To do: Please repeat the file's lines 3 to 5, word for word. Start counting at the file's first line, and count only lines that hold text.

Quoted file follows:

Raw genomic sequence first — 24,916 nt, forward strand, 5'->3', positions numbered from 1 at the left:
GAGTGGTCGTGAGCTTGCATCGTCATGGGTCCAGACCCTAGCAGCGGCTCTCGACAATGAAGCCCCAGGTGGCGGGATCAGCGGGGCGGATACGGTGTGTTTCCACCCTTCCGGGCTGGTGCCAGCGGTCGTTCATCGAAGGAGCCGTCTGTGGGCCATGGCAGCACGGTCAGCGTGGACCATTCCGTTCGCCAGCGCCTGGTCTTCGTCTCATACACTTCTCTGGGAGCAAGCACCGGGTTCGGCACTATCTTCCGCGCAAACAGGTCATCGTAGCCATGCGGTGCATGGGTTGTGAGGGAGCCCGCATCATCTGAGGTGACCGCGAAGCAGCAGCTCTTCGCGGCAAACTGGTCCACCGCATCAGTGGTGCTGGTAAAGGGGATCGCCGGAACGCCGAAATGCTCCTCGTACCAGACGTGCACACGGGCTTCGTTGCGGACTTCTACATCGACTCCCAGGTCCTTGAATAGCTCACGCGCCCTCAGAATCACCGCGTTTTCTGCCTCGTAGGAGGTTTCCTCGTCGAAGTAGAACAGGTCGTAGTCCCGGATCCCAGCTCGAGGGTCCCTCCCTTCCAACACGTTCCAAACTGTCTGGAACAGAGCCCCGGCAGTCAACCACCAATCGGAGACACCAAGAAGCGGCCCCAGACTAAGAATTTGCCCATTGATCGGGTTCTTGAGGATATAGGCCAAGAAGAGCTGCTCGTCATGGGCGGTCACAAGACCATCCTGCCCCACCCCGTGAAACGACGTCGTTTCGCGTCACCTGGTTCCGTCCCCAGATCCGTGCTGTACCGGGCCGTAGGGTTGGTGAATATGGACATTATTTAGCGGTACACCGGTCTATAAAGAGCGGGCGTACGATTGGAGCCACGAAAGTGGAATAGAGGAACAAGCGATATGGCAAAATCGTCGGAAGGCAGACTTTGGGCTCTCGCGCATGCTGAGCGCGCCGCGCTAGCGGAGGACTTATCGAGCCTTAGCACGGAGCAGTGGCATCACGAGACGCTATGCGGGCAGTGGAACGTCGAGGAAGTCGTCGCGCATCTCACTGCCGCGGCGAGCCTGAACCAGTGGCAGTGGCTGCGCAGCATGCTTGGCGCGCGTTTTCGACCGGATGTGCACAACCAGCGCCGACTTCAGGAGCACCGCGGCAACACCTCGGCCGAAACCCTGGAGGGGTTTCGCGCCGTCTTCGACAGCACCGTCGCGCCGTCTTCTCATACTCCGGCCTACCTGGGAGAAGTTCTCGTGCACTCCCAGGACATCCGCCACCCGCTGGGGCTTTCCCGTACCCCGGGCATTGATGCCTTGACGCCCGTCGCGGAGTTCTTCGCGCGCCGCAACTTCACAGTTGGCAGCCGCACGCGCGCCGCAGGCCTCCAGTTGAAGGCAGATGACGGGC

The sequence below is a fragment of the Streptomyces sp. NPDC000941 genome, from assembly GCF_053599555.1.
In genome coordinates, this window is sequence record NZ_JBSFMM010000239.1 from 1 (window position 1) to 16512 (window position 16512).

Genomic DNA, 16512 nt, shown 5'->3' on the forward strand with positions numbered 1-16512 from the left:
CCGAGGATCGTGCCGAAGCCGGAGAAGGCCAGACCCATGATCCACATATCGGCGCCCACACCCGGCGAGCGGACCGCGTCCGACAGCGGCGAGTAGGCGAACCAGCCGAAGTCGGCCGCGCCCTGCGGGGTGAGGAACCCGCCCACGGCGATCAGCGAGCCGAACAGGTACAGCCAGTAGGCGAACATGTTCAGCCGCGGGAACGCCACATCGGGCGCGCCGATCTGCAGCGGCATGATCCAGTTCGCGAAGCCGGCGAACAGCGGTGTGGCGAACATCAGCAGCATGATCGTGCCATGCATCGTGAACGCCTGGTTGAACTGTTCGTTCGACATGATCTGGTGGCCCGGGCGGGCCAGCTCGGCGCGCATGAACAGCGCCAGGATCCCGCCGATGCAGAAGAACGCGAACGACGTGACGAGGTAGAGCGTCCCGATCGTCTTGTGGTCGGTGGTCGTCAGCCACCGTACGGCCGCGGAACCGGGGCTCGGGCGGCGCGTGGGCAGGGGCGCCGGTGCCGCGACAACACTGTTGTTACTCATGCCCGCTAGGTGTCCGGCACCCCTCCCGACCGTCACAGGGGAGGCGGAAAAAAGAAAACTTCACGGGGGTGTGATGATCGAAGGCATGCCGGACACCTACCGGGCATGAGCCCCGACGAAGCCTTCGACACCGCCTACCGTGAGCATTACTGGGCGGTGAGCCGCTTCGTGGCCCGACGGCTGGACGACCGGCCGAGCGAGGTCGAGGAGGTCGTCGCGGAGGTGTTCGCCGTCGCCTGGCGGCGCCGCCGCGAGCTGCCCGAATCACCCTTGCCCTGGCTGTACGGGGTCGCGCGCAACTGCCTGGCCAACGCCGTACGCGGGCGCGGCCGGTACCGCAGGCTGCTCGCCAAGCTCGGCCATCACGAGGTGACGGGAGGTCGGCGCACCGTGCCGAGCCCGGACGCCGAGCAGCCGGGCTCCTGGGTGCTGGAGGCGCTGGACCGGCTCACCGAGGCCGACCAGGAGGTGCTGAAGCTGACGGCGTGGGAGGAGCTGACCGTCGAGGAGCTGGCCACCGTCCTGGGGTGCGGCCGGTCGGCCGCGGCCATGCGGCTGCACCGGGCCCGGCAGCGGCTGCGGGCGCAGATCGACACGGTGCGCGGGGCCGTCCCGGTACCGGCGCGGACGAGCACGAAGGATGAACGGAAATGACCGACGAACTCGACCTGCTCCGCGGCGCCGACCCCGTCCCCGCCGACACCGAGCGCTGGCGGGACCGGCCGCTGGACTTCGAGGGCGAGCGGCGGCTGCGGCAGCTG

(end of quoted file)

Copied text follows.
The sequence below is a fragment of the Streptomyces sp. NPDC000941 genome, from assembly GCF_053599555.1.
In genome coordinates, this window is sequence record NZ_JBSFMM010000239.1 from 1 (window position 1) to 16512 (window position 16512).

Genomic DNA, 16512 nt, shown 5'->3' on the forward strand with positions numbered 1-16512 from the left: